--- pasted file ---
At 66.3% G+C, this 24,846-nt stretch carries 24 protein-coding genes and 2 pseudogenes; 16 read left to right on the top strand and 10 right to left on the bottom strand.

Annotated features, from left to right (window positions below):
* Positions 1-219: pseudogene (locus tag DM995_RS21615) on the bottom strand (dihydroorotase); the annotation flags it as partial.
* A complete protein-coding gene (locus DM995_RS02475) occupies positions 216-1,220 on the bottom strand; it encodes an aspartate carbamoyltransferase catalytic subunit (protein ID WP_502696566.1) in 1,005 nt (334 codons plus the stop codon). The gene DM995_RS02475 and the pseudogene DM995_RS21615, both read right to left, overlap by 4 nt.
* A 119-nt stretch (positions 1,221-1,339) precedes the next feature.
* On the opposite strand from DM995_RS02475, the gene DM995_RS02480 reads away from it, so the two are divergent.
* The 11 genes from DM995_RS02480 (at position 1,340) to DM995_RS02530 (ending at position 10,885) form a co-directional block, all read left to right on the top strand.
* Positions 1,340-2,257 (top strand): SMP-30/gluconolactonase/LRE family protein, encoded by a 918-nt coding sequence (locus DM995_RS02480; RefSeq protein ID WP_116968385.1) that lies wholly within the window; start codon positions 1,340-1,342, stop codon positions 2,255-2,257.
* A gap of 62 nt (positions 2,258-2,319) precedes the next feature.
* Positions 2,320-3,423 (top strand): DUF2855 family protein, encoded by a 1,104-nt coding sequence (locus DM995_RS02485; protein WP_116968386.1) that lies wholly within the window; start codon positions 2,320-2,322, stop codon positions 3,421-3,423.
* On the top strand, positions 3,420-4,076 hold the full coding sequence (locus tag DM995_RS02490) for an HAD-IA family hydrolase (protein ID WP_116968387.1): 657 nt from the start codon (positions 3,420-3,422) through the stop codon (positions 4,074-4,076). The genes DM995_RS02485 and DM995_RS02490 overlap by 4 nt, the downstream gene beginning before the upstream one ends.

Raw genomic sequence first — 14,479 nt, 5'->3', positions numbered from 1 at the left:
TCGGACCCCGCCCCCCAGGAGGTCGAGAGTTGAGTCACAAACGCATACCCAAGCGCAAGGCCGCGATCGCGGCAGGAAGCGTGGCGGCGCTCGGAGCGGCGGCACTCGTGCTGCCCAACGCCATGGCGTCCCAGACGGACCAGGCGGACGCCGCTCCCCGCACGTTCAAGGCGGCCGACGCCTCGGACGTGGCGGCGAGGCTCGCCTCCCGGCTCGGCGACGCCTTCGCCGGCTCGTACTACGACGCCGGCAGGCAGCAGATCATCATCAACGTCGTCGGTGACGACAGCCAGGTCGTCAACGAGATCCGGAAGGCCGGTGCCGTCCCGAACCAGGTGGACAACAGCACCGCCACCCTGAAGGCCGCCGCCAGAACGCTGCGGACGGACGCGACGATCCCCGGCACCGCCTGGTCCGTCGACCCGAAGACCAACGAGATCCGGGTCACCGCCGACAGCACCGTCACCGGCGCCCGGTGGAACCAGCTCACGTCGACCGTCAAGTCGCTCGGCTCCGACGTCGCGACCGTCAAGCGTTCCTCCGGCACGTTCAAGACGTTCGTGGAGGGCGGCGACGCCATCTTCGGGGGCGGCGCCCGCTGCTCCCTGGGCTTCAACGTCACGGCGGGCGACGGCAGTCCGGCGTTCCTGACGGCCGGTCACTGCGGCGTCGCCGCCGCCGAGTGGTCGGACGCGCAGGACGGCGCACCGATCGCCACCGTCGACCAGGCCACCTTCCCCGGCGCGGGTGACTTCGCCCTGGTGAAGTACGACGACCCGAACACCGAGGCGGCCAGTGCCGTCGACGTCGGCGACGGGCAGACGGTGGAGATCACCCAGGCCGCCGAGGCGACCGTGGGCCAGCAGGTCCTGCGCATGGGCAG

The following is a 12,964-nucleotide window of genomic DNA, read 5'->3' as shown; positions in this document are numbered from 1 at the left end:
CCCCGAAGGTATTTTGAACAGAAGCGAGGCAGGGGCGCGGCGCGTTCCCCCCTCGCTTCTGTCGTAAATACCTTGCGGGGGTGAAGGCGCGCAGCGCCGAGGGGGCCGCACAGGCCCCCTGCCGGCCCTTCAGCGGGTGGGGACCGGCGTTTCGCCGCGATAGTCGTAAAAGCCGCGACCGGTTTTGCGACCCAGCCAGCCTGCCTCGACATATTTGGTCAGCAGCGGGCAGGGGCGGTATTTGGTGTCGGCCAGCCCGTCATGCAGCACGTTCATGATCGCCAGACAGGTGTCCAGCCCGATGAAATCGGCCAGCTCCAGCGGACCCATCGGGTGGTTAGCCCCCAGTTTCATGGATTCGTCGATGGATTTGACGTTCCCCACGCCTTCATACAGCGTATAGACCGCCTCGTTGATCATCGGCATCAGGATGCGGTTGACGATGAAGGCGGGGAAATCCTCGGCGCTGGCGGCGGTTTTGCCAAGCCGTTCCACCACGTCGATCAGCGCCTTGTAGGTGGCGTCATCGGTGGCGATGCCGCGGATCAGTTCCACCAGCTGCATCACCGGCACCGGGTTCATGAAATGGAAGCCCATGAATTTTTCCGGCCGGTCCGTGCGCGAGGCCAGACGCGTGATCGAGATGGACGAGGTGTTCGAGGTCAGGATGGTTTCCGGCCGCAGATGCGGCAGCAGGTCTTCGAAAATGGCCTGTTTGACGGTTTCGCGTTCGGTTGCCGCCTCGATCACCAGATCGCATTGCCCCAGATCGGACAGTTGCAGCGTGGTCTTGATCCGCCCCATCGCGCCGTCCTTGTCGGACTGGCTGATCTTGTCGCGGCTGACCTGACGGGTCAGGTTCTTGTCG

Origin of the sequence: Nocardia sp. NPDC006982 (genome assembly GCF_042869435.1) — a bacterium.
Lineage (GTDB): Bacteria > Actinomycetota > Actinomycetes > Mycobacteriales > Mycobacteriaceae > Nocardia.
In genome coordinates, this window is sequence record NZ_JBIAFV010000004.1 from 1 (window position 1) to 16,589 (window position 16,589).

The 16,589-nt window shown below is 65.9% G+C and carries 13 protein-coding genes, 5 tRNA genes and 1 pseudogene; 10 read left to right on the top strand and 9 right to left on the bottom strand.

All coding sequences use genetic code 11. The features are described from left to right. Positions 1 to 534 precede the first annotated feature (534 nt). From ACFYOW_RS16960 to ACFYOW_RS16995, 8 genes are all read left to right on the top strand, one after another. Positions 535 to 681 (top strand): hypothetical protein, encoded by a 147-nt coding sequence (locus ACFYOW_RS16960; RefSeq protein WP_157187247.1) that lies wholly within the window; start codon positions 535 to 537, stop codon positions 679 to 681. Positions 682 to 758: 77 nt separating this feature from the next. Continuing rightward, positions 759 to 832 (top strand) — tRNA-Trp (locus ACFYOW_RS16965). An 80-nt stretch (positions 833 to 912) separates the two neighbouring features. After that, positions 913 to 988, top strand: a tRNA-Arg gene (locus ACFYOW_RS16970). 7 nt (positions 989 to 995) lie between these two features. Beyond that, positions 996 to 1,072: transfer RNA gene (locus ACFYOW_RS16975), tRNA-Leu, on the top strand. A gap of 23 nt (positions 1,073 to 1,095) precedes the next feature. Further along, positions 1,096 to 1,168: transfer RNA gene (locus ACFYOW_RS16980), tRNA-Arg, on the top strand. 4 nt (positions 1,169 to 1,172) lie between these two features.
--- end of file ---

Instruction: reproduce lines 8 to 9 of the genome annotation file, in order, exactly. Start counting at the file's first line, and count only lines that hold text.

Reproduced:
* Positions 1,340-2,257 (top strand): SMP-30/gluconolactonase/LRE family protein, encoded by a 918-nt coding sequence (locus DM995_RS02480; RefSeq protein ID WP_116968385.1) that lies wholly within the window; start codon positions 1,340-1,342, stop codon positions 2,255-2,257.
* A gap of 62 nt (positions 2,258-2,319) precedes the next feature.